From Heavy Equipment Operator to Project Manager

Doug Denik enjoying river time
Doug enjoying the best kind of time: river time on our public lands

Courtesy Doug Denk

What is your name and job title? Doug Denk, Project Manager with the Design and Construction division of the Denver Service Center

What experience and education do you have? I have a bachelor of science in Civil Engineering from Northwestern University. After graduating, I was fortunate to land what, at the time, was my dream job as a heavy equipment operator with the National Park Service, Southeast Utah Group. In that position, I learned some of my first lessons in federal land management policy, resource protection, capital asset management and working as part of a larger team dedicated to the mission of competent stewardship of our country’s resources and tax dollars. Since then, my experience has been as an engineer and project manager as a civilian with the U.S. Air Force, with the U.S. Forest Service, and now with the Denver Service Center (DSC), building upon those early lessons from that first “dream job.”

What is a typical day like? A typical day as a DSC project manager involves a lot of paperwork and processes, but also a great amount of collaboration, communication and creative problem solving. The task of successfully guiding a project through the numerous obstacles and opportunities it will face is our overarching challenge, and since those obstacles and opportunities are rarely predefined or wholly expected, a typical day is one that never quite goes as planned and usually offers a surprise or two. Our freedom as project managers and project specialists to use our skills to the best of our ability to pull a project team together, to balance big-picture principles against the reality in the details, and to constantly ensure that resources are working effectively toward a project’s goals is what keeps this job interesting and stimulating.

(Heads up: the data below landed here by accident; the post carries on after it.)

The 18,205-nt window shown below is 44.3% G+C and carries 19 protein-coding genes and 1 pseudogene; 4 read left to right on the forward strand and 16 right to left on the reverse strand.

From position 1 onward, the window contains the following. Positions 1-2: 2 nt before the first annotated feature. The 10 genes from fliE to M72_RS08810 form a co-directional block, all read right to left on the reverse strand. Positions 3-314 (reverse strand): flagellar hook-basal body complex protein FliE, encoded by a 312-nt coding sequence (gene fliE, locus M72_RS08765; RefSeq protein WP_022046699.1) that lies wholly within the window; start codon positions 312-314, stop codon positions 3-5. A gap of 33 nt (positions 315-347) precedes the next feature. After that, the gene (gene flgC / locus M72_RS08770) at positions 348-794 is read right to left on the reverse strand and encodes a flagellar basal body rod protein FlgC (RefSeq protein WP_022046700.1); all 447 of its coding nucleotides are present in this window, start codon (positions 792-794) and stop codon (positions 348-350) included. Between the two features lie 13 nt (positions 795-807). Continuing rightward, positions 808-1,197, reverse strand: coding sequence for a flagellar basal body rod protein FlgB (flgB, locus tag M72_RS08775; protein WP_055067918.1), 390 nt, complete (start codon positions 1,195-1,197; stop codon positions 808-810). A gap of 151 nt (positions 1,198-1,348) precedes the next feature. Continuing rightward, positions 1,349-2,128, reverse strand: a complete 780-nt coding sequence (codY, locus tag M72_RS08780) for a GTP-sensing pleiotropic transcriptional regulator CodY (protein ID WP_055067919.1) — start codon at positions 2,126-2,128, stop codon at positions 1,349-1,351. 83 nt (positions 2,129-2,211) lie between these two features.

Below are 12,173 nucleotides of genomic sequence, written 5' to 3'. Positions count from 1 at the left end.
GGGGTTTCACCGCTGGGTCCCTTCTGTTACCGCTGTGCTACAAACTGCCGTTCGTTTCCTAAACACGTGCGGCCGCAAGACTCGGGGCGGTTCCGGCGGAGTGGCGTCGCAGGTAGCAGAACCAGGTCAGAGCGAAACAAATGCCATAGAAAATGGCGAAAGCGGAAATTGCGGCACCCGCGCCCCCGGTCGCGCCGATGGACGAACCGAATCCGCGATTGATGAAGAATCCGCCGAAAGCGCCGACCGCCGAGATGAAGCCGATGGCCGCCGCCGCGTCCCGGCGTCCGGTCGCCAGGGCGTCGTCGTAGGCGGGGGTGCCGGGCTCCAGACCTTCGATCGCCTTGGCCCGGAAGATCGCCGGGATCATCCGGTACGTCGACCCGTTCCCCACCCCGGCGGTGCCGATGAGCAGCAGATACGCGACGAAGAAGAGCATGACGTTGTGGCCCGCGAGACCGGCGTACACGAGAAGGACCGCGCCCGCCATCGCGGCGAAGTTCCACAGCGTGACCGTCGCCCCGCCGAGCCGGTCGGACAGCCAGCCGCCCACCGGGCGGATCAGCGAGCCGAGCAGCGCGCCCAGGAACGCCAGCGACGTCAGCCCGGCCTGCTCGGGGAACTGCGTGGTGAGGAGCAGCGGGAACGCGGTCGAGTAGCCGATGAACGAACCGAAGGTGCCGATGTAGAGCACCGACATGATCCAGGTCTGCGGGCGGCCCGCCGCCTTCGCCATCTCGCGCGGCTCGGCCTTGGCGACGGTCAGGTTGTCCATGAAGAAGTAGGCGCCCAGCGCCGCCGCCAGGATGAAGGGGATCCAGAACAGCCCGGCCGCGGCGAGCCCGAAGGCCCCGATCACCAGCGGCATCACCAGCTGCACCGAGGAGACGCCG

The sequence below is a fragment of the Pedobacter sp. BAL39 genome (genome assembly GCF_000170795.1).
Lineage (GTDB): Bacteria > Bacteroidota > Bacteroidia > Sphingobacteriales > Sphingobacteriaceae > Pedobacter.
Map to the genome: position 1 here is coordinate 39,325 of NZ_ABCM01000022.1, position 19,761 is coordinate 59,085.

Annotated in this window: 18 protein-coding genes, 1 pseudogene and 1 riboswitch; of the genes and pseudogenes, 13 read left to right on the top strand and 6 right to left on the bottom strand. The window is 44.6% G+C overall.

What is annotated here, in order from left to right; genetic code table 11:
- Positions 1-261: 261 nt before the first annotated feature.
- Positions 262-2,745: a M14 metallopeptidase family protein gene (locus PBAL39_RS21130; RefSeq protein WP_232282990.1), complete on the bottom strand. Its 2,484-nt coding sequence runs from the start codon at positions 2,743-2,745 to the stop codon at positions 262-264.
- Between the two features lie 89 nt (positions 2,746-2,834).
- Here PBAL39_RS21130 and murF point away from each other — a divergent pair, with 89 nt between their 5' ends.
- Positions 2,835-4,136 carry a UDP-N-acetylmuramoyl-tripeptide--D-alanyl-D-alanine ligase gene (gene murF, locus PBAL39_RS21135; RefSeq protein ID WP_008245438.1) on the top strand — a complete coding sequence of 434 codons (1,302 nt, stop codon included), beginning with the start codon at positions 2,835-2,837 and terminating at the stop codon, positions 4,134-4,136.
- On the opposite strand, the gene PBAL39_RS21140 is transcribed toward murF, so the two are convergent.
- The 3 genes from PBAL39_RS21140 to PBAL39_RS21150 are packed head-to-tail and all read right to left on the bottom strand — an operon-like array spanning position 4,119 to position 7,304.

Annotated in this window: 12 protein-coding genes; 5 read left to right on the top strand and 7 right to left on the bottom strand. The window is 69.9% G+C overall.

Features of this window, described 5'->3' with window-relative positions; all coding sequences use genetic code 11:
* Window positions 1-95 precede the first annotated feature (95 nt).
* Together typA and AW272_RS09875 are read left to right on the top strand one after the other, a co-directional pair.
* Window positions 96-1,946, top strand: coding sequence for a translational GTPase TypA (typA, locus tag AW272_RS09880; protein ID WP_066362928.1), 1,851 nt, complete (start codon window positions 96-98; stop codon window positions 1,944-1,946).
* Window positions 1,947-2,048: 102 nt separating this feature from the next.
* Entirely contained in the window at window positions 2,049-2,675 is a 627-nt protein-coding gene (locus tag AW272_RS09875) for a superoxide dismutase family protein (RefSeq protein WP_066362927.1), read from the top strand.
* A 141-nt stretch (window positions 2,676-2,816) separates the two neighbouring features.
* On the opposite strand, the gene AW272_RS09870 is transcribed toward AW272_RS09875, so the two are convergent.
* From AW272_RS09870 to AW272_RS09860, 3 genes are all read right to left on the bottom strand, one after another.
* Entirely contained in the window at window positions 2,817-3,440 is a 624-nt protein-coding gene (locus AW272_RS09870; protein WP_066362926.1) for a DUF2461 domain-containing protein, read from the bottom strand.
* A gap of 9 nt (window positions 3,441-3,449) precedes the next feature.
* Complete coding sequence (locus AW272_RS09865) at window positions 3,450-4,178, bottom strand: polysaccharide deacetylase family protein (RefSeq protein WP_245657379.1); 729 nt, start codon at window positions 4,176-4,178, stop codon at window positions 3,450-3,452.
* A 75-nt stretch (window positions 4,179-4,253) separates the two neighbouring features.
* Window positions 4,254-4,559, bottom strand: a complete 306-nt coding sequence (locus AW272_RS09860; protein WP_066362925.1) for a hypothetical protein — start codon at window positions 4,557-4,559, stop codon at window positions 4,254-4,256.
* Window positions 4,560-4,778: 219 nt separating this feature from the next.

What career advice would you give to someone who wants to follow a similar path? I would encourage patience and flexibility. No job is perfect, and what was my “dream job” at the start of my career is not my ideal job today (although I do sometimes miss those days on the road grader in Canyonlands National Park!). Don’t be in a hurry to move upward. Try to get experience and hone your technical and soft skills at a field unit, such as a park or forest. Trust me, the connections with the resources, the interaction with the visiting public and the camaraderie with fellow employees tend to grow weaker in positions farther away from the field, but the lessons those experiences provide can last your entire career. Finally, for me, being able to see how my daily tasks support my unit’s or my agency’s guiding mission, when that mission is aligned with my personal values, is very important and makes even the frustrating days more manageable. So, in my opinion, following one’s passion is never bad advice.

What is one of the bigger projects you are working on and what about that project might surprise people? All of my current projects are at the White House and the surrounding President’s Park. While those of us working on projects in those parks like to keep a low profile, I think most people would be surprised at the scope and scale of the work that our office accomplishes not just for the National Park Service but also on behalf of multiple other agencies at those locations. As with any project at any park, the scale, importance and meaning of the resources we represent is often humbling, and I’m proud to play what role I can in our mission.

Last updated: September 14, 2017